My dad was there that day, and as we were driving home I was naturally depressed over costing our team a loss, and I told my dad how I had screwed it up for our team. He just looked at me and told me to knock that kind of talk off. “Did you try your hardest, Bill?” he asked me. I told him I had, but that I knew I was tired before that 9th inning. He simply told me that we will never know our limitations…we will never know what we are capable of…if we do not push ourselves beyond our known limits. And he said one other thing: he told me he was proud of me.
Fifty-one years later I still remember his words. I will never know what I am capable of if I’m not willing to push the envelope and find out.
This World Desperately Need Doers
You don’t need me to tell you that. We’ve got trouble in River City my friends, and we need people who are willing to step up and get things done.
Would you like to know what really chafes my butt? I’ll spend ten minutes on Facebook and I’m assaulted by people who want to rant about the Democrats, rant about the Republicans, rant about poor parenting and rant about crappy schools. In the time they took to do all that ranting not once did they propose a solution that involved them doing anything.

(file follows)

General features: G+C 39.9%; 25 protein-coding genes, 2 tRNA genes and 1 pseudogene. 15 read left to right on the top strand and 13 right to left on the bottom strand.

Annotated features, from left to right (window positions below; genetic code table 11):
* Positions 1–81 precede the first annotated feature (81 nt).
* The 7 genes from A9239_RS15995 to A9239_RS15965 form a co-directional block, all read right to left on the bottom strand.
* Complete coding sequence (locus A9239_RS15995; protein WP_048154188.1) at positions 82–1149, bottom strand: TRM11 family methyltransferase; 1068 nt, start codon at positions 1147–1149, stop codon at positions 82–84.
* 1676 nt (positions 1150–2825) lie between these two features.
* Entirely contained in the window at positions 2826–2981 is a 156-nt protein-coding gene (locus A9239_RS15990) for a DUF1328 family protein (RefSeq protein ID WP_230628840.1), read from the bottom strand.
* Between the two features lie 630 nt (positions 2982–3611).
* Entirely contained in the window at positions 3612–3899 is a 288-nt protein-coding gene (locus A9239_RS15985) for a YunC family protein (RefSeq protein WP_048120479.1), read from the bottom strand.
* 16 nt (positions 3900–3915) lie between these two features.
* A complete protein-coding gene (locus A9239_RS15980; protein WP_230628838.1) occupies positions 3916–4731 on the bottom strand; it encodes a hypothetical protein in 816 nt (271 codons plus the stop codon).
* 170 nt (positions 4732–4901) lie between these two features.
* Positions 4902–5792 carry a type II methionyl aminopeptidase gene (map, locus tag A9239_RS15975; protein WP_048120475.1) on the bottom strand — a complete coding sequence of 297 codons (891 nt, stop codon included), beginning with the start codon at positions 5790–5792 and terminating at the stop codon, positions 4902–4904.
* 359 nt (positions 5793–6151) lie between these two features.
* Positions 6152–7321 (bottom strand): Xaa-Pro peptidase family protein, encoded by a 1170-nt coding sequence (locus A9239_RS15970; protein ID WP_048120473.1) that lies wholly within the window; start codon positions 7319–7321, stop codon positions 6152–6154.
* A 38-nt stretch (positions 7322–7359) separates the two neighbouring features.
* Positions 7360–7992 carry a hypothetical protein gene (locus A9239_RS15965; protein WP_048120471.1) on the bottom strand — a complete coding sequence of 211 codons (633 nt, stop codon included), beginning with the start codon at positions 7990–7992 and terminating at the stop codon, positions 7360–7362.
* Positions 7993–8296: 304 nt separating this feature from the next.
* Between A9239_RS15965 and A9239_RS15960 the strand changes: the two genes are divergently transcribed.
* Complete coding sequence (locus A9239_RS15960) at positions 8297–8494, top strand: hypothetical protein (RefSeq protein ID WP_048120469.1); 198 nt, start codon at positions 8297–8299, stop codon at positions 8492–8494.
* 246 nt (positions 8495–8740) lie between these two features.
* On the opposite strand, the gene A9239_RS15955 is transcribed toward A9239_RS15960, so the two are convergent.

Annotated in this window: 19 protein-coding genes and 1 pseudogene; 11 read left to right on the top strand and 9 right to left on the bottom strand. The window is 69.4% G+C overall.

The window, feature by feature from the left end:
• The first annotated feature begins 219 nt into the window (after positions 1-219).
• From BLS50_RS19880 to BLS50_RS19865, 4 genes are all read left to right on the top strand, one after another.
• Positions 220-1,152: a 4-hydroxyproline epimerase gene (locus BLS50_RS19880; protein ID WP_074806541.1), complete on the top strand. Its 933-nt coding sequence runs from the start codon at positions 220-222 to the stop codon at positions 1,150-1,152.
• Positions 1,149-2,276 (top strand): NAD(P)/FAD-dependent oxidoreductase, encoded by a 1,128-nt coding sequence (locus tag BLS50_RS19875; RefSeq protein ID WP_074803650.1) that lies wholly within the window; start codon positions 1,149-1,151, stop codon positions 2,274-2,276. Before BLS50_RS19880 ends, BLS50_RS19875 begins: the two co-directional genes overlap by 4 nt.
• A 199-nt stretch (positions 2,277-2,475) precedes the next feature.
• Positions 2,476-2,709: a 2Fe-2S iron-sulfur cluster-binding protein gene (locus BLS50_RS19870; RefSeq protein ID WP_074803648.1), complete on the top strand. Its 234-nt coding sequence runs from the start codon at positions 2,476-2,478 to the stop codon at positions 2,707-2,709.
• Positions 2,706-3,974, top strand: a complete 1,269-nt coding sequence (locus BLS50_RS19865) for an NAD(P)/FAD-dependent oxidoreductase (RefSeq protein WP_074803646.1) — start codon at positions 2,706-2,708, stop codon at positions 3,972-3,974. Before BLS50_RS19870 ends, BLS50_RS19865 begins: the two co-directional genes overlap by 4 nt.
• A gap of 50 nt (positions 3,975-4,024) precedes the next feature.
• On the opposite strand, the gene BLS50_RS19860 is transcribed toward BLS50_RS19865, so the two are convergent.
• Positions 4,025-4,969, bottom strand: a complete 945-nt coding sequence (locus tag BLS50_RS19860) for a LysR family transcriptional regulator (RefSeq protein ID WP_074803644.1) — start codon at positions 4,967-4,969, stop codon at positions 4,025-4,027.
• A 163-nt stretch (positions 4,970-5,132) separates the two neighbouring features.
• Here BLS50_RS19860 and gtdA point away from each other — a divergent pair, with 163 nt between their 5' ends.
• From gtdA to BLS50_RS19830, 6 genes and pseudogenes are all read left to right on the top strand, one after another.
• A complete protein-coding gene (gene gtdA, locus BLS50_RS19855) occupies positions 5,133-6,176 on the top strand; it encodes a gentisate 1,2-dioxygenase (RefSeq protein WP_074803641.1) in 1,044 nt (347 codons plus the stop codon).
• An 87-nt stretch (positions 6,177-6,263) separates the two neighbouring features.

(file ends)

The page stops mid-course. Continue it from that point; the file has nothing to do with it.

Talk is cheap. Action requires effort. As much as I believe in Freedom of Speech and the Constitution, I’ve got to tell you that to those who just want to complain I have only one message: Shut up and be a part of the solution.
Meaningful change in this country will only happen at the local level. We can no longer sit back and wait for our national lawmakers to affect change for the common good. We must make it happen and it must happen in the towns in which we live.
If you are tired of ineffectual government then change it. If you are tired of inaction then be a catalyst for action. We don’t need any more critics. We’ve got more than enough of them. What we need are doers who are willing to risk it all so that something will be done.
Is there a risk of failure? Most definitely! So what? We all fail, and then we get up, and we move forward, and we try again.
How deep is the river? There’s only one way to find out. Saddle up, show up, ride out into it, and find out.
2014 William D. Holland (aka billybuc)